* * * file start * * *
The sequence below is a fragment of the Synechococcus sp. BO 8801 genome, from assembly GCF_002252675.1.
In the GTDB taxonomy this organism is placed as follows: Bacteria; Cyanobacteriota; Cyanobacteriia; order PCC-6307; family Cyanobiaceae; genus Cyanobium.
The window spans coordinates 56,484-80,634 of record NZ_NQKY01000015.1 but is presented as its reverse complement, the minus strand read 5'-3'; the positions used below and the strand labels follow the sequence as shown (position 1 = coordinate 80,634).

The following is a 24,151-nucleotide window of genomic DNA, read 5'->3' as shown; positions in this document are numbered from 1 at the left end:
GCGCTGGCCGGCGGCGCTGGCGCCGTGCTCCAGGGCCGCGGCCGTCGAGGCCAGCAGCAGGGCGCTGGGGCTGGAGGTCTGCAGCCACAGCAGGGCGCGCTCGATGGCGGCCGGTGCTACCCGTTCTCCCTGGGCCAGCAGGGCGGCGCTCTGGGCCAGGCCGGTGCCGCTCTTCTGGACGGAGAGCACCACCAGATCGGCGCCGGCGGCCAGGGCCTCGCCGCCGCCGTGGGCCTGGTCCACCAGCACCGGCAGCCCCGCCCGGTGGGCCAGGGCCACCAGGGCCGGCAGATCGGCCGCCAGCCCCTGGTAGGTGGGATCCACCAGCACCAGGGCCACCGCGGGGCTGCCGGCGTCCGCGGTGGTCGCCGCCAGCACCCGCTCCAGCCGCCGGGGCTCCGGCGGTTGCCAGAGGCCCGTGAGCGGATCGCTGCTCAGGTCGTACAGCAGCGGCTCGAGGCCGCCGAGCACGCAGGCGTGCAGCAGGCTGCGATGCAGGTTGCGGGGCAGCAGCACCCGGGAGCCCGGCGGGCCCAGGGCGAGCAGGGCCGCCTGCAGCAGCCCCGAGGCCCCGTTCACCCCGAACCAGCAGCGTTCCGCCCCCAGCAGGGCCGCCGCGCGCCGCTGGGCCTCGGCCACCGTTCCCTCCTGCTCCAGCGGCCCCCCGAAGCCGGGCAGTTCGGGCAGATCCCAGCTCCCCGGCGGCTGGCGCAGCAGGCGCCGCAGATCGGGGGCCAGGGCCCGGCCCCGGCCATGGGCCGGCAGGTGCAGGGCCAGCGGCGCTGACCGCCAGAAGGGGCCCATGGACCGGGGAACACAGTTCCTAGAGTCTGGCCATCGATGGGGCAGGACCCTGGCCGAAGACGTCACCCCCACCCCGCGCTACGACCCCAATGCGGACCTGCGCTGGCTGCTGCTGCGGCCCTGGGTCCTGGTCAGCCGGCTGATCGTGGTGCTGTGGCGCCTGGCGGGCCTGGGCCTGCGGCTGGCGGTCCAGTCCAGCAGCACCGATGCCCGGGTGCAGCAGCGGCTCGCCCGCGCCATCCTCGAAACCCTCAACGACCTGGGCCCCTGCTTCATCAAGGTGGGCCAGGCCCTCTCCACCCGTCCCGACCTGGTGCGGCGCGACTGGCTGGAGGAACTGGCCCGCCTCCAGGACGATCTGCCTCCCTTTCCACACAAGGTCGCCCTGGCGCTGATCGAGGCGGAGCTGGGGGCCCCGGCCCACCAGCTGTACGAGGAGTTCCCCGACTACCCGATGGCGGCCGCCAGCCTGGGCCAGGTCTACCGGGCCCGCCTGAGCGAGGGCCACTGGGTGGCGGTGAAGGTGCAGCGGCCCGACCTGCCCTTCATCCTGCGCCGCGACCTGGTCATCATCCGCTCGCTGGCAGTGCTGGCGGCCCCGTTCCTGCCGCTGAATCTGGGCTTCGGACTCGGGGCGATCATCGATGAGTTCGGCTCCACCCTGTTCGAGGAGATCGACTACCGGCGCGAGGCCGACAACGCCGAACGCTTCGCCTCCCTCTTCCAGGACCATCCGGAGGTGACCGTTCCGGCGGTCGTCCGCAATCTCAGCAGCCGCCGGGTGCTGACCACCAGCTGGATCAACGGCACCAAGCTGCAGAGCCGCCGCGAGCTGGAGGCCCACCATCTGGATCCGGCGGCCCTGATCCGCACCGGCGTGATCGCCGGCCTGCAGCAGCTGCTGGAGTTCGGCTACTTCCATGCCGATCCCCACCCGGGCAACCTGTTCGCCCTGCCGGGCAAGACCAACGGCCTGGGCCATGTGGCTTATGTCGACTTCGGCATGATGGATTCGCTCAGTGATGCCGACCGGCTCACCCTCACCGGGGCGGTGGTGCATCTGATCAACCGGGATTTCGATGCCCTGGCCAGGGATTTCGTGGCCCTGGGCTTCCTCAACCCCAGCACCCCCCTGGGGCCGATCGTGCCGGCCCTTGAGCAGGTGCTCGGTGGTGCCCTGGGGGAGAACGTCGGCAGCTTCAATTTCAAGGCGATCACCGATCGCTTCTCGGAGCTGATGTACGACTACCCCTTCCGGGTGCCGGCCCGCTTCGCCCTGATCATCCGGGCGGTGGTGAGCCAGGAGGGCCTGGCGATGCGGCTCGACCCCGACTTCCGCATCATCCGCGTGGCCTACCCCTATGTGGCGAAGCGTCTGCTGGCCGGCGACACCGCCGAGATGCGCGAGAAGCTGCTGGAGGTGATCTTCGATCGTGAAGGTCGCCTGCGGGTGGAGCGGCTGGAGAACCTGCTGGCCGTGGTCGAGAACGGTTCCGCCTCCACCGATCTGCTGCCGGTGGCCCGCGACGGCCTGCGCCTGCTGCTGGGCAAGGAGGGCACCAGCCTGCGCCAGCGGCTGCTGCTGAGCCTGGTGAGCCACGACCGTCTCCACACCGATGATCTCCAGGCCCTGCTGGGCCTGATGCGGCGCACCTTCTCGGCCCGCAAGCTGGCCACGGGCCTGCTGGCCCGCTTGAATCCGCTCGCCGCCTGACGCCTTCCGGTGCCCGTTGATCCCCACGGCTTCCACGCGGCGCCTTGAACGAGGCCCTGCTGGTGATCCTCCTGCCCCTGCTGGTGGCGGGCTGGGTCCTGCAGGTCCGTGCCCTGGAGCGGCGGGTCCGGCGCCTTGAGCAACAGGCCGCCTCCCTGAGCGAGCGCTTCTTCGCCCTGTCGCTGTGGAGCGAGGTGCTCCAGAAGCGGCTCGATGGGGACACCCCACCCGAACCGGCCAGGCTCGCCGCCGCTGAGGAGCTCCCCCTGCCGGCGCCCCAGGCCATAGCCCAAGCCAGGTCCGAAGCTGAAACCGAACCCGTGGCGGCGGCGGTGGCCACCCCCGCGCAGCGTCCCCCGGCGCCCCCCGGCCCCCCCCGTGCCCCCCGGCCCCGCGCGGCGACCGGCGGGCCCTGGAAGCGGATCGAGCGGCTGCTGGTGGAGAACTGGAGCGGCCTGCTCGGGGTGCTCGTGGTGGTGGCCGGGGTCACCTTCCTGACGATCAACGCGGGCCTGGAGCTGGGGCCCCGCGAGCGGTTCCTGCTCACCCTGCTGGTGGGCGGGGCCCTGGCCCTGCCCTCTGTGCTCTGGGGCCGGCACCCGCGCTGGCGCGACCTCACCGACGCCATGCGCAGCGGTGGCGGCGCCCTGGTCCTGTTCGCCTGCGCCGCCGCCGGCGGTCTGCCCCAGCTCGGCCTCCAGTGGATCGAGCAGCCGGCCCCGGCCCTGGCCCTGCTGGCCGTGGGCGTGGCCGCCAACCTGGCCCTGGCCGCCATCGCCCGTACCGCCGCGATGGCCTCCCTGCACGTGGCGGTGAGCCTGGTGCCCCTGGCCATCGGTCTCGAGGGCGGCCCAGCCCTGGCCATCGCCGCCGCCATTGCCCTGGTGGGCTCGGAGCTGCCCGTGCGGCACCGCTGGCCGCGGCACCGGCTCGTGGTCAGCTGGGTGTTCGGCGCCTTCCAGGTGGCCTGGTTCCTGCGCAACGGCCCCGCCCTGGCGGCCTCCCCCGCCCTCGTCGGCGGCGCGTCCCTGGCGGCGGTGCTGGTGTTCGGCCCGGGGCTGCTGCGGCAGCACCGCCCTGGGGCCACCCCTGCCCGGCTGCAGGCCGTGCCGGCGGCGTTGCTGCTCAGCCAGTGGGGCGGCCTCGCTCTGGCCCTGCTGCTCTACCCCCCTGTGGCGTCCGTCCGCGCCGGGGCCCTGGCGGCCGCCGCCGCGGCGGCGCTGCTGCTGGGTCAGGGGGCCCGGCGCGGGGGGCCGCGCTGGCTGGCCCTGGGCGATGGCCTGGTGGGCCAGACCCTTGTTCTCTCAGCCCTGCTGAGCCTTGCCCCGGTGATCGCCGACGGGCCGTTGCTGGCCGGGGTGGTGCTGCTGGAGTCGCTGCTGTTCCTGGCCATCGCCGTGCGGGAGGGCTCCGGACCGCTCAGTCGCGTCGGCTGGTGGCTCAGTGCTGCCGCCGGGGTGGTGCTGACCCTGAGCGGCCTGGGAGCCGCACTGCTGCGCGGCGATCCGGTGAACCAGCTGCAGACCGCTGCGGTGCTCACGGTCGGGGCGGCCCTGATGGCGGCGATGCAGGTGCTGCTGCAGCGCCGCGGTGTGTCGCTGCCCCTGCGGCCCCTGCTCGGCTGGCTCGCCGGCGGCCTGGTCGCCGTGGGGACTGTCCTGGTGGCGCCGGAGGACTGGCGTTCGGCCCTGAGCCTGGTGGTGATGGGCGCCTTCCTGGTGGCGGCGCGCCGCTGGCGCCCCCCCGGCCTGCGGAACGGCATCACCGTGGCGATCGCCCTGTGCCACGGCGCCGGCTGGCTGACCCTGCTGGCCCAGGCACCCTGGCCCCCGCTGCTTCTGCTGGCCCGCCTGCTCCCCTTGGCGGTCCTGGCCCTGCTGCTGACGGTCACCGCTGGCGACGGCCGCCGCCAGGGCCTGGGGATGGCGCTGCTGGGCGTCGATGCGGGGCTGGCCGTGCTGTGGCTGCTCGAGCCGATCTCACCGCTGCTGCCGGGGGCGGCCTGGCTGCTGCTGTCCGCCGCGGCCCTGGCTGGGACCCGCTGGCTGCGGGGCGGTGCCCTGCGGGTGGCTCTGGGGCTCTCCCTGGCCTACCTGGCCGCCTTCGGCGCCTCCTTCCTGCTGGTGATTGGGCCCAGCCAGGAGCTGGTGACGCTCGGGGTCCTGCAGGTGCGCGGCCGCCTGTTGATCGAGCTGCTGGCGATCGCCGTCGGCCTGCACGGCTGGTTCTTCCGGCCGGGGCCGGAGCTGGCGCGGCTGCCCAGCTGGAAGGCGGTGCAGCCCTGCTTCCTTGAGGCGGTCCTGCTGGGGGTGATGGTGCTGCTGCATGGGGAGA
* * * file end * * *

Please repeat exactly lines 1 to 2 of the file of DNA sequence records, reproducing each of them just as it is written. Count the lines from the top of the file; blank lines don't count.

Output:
The sequence below is a fragment of the Synechococcus sp. BO 8801 genome, from assembly GCF_002252675.1.
In the GTDB taxonomy this organism is placed as follows: Bacteria; Cyanobacteriota; Cyanobacteriia; order PCC-6307; family Cyanobiaceae; genus Cyanobium.